In response to the dismal prognosis of SCLC, innumerable drugs have been tested, several drugs have earned NCCN compendium listing, and some drugs are FDA-approved. Recent advances in SCLC treatment have been made with immune checkpoint inhibitor therapy (Esposito et al., 2020). Biomarkers such as PD-L1 protein expression, and tumor mutation burden, are not sufficiently robust to select which patients should receive it. Similarly, no biomarkers exist for treatment selection of other available drug treatments. In this complex disease, there exists a gap between preclinical efficacy in treatment and trial outcomes. This is due to the virulence mechanisms of the SCLC cells, as well as resistance to treatment that quickly develops in these patients.

Emerging therapies include novel immune therapies, as well as drugs with innovative mechanisms of action that target specific molecular pathways. Our review will detail some of the promising approaches emerging from a landscape which currently lacks molecular biomarkers for refinement of drug therapy selection.

Immunotherapy Increases Survival in SCLC

In recent years, immunotherapies have been used to increase overall survival in SCLC (Pavan et al., 2019; Saltos et al., 2020). Increasing tumor-specific T-cell immunity by inhibiting programmed death ligand 1 (PD-L1)–programmed death 1 (PD-1) signaling has shown promise in the treatment of small cell lung cancer, among many other malignancies, and are now routinely added to first-line therapy (Horn et al., 2018; Zhou et al., 2020). PD-1 inhibitors target PD-1 receptors on T-cells and prevent the interaction between PD-1 and its ligands, PD-L1 and PD-L2. PD-1 inhibition enhances T-lymphocyte function and increases cytokine crosstalk between the PD-1 positive T-cells and dendritic cells specialized in activation in the tumor microenvironment. A consequence of this interaction with PD-L1 and PD-L2 is the release of proinflammatory cytokines, such as TNF-α and IFN-γ, which enhance the stem-like properties of T-cells in the tumor microenvironment (Berraondo, 2019). PD-L1 inhibitors, such as atezolizumab, and durvalumab, target the interaction of PD-1 and B7, prevent protumor effects and restore antitumor T-cell function. Additionally, PD-L1 has been shown to exert non-immune proliferative effects on tumor cells (Han et al., 2020) providing an additional benefit to anti-PD-L1 therapies. An important difference between PD-1 inhibitors and PD-L1 inhibitors is that PD-L1 inhibitors still allow the interaction between PD-1 and PD-L2. The continued binding of PD-1 to PD-L2 weakens the immune and proinflammatory response, and, in theory, makes the therapy more tolerable for patients, decreasing the risk of adverse effects.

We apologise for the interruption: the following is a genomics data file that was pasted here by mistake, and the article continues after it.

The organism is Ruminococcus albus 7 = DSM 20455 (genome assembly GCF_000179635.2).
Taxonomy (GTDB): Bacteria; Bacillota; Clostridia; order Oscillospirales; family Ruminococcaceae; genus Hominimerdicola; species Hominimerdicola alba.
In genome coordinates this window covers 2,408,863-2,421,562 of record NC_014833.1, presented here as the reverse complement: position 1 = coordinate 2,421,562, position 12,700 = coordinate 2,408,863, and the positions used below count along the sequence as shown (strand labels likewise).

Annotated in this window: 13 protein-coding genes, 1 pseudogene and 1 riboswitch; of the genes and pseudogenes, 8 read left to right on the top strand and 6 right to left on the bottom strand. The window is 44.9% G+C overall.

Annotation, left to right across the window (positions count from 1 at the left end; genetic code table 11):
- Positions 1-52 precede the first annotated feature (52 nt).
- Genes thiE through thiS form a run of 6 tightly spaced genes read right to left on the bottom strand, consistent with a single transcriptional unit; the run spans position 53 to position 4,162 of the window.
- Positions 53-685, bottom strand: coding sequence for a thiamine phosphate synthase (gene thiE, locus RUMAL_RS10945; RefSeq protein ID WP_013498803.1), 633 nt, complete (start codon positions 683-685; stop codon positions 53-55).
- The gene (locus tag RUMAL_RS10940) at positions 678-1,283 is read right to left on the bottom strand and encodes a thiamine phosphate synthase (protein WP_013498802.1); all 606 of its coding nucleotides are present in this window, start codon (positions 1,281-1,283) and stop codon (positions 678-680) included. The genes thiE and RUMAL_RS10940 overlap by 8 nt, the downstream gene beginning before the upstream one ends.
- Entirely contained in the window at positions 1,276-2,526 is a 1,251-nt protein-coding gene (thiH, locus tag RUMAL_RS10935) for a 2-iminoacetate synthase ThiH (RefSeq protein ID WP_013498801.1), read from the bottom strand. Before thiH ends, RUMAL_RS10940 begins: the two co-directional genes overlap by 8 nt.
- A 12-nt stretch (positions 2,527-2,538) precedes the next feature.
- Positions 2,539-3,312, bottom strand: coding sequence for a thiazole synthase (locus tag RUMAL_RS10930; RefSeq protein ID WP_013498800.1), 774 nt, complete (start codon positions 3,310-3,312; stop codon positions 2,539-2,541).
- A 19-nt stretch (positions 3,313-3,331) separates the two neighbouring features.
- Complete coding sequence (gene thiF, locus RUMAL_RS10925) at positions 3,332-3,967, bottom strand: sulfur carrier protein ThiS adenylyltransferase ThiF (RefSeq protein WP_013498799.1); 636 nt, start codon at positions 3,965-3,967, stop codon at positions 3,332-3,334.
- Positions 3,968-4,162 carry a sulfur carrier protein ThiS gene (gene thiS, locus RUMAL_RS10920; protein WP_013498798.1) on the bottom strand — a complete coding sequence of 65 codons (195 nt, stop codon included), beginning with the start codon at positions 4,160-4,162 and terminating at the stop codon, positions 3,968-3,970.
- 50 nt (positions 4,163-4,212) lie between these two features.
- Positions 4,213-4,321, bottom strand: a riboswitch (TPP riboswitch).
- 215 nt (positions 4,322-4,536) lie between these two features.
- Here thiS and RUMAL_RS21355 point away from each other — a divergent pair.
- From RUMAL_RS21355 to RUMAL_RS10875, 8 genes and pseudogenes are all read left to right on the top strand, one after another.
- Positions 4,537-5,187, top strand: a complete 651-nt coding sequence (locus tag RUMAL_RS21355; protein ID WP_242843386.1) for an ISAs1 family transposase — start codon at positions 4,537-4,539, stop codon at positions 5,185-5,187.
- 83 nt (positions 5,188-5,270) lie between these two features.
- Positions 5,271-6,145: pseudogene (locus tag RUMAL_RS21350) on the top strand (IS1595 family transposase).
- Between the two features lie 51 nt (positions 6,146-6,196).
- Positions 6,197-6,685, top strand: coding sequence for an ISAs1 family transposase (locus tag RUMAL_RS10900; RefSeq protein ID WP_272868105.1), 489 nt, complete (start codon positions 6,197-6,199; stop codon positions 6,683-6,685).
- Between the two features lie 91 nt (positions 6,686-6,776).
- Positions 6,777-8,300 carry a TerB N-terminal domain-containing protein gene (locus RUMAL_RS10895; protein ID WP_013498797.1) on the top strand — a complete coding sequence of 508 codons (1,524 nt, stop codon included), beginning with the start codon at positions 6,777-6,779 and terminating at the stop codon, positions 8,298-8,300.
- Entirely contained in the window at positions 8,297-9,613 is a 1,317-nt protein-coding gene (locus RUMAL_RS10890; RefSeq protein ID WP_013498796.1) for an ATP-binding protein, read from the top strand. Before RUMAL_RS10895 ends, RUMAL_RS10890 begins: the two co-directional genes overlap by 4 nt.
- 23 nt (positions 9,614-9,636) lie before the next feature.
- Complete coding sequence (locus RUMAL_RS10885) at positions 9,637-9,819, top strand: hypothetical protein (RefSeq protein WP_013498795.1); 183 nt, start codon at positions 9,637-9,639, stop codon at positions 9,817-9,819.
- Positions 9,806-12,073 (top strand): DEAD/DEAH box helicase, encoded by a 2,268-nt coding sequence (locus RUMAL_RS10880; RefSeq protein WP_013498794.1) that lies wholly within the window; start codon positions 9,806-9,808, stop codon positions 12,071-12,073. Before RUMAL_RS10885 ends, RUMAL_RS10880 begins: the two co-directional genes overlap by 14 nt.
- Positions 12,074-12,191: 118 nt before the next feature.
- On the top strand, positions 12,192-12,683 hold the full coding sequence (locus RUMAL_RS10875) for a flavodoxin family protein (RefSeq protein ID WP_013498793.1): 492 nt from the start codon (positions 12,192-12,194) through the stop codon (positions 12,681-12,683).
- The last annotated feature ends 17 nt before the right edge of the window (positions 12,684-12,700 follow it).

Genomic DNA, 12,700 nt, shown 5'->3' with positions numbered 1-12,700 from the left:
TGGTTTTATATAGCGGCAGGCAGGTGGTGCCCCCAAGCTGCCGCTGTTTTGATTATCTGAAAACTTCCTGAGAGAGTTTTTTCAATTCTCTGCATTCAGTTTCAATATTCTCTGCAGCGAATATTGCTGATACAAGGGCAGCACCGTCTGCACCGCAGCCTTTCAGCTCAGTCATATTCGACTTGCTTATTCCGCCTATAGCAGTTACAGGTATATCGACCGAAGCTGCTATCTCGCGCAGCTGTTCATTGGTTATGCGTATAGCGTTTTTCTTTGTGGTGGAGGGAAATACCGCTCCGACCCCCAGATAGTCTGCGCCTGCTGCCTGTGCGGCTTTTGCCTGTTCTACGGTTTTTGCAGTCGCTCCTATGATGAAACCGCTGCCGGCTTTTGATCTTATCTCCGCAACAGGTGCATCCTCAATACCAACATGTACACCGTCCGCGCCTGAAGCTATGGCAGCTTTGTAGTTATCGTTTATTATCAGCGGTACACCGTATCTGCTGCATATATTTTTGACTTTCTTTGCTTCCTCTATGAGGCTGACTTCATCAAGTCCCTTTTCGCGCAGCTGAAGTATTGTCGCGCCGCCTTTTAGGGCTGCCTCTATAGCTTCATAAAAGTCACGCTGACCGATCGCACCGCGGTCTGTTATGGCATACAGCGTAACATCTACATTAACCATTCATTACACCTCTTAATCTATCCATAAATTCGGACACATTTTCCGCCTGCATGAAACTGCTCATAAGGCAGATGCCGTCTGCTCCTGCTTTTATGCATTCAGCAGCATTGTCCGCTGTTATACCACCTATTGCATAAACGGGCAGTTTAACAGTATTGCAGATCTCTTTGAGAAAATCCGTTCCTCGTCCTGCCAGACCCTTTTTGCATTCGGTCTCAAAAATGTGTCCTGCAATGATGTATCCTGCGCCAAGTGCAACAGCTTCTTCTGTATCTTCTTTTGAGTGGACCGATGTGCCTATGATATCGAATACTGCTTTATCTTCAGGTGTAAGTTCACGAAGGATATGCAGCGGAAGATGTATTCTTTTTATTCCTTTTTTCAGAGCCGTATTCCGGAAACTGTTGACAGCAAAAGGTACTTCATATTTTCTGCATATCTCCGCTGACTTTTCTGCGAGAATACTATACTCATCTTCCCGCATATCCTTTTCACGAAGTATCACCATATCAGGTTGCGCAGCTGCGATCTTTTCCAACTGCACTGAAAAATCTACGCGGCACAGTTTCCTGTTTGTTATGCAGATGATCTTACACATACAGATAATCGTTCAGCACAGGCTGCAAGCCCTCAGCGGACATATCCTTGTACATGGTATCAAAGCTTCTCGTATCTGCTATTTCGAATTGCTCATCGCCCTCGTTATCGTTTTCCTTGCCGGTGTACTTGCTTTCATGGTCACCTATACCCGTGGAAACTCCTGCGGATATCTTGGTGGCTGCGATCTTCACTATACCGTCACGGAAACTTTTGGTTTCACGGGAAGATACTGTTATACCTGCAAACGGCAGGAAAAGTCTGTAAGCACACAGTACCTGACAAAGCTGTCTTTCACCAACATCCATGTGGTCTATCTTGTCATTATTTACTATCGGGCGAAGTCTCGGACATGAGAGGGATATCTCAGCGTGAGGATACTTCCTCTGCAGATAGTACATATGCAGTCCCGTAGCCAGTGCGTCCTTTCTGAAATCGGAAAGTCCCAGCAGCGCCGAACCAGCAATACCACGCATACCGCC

The CheckMate 032 trial evaluated the efficacy of PD-1 inhibitor nivolumab compared to the combination of nivolumab and ipilimumab, a CTLA-4 inhibitor in patients with previously-treated, extensive stage small cell lung cancer. The combination was shown to have a higher response rate than nivolumab alone (Antonia et al., 2016). In August 2018 the US FDA approved nivolumab for the treatment of patients with metastatic small cell lung cancer whose cancer has progressed after platinum-based chemotherapy and at least one other line of therapy based on the results of CheckMate 032. A subsequent phase 3 study (CheckMate 451), failed to demonstrate the efficacy of ipilimumab and nivolumab when started after initial response to chemotherapy, and off-label use of the combination has fallen out of favor (Owonikoko et al., 2021).

The KEYNOTE-028 study evaluated efficacy of the PD-1 inhibitor pembrolizumab in recurrent SCLC patients. The study showed an overall response rate of 18.7% (Chung et al., 2018). Patients with PD-L1 negative tumors had a median survival of 7.7 months, while PD-L1 positive patients had an impressive overall survival of 14.6 months (Chung et al., 2018), indicating pembrolizumab may have more benefit in patients with PD-L1 positive tumors. It should be noted that FDA approval was withdrawn from nivolumab and pembrolizumab in early 2021.

Atezolizumab, when added to first line carboplatin and etoposide, improves overall survival. The IMpower33 study showed that patients receiving atezolizumab, carboplatin and etoposide had a median overall survival of 12.3 months compared to 10.3 months in the control group (Mathieu et al., 2021). Progression free survival was also statistically improved, with a PFS of 5.2 months in the experimental arm compared to 4.3 months in the control arm (Mathieu et al., 2021). In March 2019, the US FDA approved atezolizumab in combination with carboplatin and etoposide for the first-line treatment of patients with extensive-stage small cell lung cancer.